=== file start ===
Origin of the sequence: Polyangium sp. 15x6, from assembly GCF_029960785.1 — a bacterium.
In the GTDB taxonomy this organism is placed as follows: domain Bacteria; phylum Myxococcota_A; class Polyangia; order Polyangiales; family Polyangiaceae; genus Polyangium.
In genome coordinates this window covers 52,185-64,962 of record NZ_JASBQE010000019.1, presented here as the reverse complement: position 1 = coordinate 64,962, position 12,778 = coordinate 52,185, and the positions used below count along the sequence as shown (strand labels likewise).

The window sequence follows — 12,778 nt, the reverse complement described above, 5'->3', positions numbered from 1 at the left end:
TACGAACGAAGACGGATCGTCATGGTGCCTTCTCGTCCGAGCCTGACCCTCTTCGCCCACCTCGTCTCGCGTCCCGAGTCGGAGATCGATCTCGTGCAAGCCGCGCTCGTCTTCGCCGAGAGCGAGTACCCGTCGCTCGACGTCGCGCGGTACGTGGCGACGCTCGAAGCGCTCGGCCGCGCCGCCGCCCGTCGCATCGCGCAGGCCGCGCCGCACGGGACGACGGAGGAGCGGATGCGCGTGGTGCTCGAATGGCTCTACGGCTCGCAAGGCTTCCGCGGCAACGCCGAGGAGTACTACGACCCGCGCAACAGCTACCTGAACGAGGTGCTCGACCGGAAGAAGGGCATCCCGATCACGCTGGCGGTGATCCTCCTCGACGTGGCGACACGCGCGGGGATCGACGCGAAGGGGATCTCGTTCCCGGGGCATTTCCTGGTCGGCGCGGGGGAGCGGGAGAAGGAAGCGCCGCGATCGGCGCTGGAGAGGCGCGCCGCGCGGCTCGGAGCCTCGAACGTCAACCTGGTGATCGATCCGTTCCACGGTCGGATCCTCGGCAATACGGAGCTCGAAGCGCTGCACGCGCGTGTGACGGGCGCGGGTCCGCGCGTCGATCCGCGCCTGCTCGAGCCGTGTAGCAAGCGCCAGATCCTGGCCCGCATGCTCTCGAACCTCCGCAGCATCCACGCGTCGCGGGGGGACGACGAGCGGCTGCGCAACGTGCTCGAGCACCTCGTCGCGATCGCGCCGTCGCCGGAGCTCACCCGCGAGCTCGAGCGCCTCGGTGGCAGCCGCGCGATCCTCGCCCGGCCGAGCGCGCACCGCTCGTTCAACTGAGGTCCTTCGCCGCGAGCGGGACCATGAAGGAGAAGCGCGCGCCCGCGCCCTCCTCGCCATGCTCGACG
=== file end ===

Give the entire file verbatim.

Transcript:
Origin of the sequence: Polyangium sp. 15x6, from assembly GCF_029960785.1 — a bacterium.
In the GTDB taxonomy this organism is placed as follows: domain Bacteria; phylum Myxococcota_A; class Polyangia; order Polyangiales; family Polyangiaceae; genus Polyangium.
In genome coordinates this window covers 52,185-64,962 of record NZ_JASBQE010000019.1, presented here as the reverse complement: position 1 = coordinate 64,962, position 12,778 = coordinate 52,185, and the positions used below count along the sequence as shown (strand labels likewise).

The window sequence follows — 12,778 nt, the reverse complement described above, 5'->3', positions numbered from 1 at the left end:
TACGAACGAAGACGGATCGTCATGGTGCCTTCTCGTCCGAGCCTGACCCTCTTCGCCCACCTCGTCTCGCGTCCCGAGTCGGAGATCGATCTCGTGCAAGCCGCGCTCGTCTTCGCCGAGAGCGAGTACCCGTCGCTCGACGTCGCGCGGTACGTGGCGACGCTCGAAGCGCTCGGCCGCGCCGCCGCCCGTCGCATCGCGCAGGCCGCGCCGCACGGGACGACGGAGGAGCGGATGCGCGTGGTGCTCGAATGGCTCTACGGCTCGCAAGGCTTCCGCGGCAACGCCGAGGAGTACTACGACCCGCGCAACAGCTACCTGAACGAGGTGCTCGACCGGAAGAAGGGCATCCCGATCACGCTGGCGGTGATCCTCCTCGACGTGGCGACACGCGCGGGGATCGACGCGAAGGGGATCTCGTTCCCGGGGCATTTCCTGGTCGGCGCGGGGGAGCGGGAGAAGGAAGCGCCGCGATCGGCGCTGGAGAGGCGCGCCGCGCGGCTCGGAGCCTCGAACGTCAACCTGGTGATCGATCCGTTCCACGGTCGGATCCTCGGCAATACGGAGCTCGAAGCGCTGCACGCGCGTGTGACGGGCGCGGGTCCGCGCGTCGATCCGCGCCTGCTCGAGCCGTGTAGCAAGCGCCAGATCCTGGCCCGCATGCTCTCGAACCTCCGCAGCATCCACGCGTCGCGGGGGGACGACGAGCGGCTGCGCAACGTGCTCGAGCACCTCGTCGCGATCGCGCCGTCGCCGGAGCTCACCCGCGAGCTCGAGCGCCTCGGTGGCAGCCGCGCGATCCTCGCCCGGCCGAGCGCGCACCGCTCGTTCAACTGAGGTCCTTCGCCGCGAGCGGGACCATGAAGGAGAAGCGCGCGCCCGCGCCCTCCTCGCCATGCTCGACG